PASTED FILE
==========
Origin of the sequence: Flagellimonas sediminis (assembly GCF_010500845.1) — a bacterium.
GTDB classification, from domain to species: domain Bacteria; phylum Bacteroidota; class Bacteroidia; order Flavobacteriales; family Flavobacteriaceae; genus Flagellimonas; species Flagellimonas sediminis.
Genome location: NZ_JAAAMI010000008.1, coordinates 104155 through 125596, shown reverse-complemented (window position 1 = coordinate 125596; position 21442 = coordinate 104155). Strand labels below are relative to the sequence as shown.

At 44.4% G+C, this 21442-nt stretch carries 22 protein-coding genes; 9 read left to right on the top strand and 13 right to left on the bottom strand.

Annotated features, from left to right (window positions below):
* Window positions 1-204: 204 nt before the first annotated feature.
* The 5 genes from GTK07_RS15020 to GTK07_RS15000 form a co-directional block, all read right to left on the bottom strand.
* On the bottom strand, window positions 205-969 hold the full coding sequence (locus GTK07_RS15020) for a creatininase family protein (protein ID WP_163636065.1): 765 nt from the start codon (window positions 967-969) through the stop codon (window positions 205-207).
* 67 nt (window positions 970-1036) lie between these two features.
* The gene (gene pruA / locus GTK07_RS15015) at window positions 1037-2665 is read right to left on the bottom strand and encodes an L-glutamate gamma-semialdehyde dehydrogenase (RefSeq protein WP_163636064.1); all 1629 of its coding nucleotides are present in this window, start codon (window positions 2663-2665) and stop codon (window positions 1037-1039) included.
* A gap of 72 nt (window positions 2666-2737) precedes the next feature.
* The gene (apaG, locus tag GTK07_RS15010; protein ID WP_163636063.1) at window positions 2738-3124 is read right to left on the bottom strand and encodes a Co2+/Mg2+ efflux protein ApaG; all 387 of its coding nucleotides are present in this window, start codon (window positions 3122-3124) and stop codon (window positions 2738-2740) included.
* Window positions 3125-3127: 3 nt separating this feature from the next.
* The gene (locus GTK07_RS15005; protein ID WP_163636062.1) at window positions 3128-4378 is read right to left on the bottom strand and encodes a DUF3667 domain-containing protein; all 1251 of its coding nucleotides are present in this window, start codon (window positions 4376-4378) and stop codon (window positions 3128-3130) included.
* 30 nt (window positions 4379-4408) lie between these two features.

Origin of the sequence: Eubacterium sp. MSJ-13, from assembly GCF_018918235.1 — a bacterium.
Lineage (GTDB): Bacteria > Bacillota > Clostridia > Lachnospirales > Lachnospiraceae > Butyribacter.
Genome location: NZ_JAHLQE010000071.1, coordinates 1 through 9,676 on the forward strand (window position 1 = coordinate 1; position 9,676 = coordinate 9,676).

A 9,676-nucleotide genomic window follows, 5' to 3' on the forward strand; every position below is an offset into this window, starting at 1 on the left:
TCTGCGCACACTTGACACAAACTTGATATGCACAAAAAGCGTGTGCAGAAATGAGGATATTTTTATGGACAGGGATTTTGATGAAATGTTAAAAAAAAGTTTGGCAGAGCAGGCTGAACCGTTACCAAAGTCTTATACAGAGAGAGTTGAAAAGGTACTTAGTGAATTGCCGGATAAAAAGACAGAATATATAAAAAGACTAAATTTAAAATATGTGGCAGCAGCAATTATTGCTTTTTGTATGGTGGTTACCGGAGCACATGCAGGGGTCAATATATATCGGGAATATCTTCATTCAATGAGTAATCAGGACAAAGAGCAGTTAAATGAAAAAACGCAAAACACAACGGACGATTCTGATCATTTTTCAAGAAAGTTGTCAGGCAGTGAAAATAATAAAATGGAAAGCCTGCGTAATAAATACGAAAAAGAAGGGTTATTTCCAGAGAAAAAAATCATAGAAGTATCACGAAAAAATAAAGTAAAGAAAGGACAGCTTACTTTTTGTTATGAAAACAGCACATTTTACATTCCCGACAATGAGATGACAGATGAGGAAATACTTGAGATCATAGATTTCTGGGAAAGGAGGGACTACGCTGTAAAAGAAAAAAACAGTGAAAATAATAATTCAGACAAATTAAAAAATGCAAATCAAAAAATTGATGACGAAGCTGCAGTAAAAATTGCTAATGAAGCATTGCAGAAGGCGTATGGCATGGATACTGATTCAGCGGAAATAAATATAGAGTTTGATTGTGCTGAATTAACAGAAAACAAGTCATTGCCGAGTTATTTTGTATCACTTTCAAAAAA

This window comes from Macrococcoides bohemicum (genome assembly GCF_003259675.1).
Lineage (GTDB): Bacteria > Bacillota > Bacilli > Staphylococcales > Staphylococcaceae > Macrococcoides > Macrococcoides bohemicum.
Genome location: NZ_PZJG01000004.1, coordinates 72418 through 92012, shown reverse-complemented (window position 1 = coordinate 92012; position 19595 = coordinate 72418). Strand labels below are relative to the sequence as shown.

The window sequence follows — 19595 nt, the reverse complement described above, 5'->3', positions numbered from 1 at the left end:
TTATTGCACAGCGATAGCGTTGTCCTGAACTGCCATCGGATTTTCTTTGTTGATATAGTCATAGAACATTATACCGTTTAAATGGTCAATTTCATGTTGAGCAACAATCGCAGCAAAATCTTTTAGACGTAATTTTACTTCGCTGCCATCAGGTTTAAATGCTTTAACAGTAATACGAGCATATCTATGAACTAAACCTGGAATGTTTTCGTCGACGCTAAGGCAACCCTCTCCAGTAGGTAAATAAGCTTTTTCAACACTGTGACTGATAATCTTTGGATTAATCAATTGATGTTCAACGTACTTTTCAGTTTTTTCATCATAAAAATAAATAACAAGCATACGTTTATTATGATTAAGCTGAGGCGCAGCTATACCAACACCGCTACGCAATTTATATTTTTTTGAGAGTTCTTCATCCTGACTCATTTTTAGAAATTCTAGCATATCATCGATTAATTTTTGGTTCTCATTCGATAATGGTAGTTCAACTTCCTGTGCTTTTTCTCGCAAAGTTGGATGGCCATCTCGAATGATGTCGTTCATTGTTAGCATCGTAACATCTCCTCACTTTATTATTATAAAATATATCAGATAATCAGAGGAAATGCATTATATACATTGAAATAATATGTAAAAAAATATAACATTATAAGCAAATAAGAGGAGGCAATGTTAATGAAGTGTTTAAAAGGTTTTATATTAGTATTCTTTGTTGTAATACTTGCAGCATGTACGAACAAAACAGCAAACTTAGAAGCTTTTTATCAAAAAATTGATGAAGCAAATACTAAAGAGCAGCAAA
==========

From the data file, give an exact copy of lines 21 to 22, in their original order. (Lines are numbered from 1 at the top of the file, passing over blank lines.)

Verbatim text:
This window comes from Macrococcoides bohemicum (genome assembly GCF_003259675.1).
Lineage (GTDB): Bacteria > Bacillota > Bacilli > Staphylococcales > Staphylococcaceae > Macrococcoides > Macrococcoides bohemicum.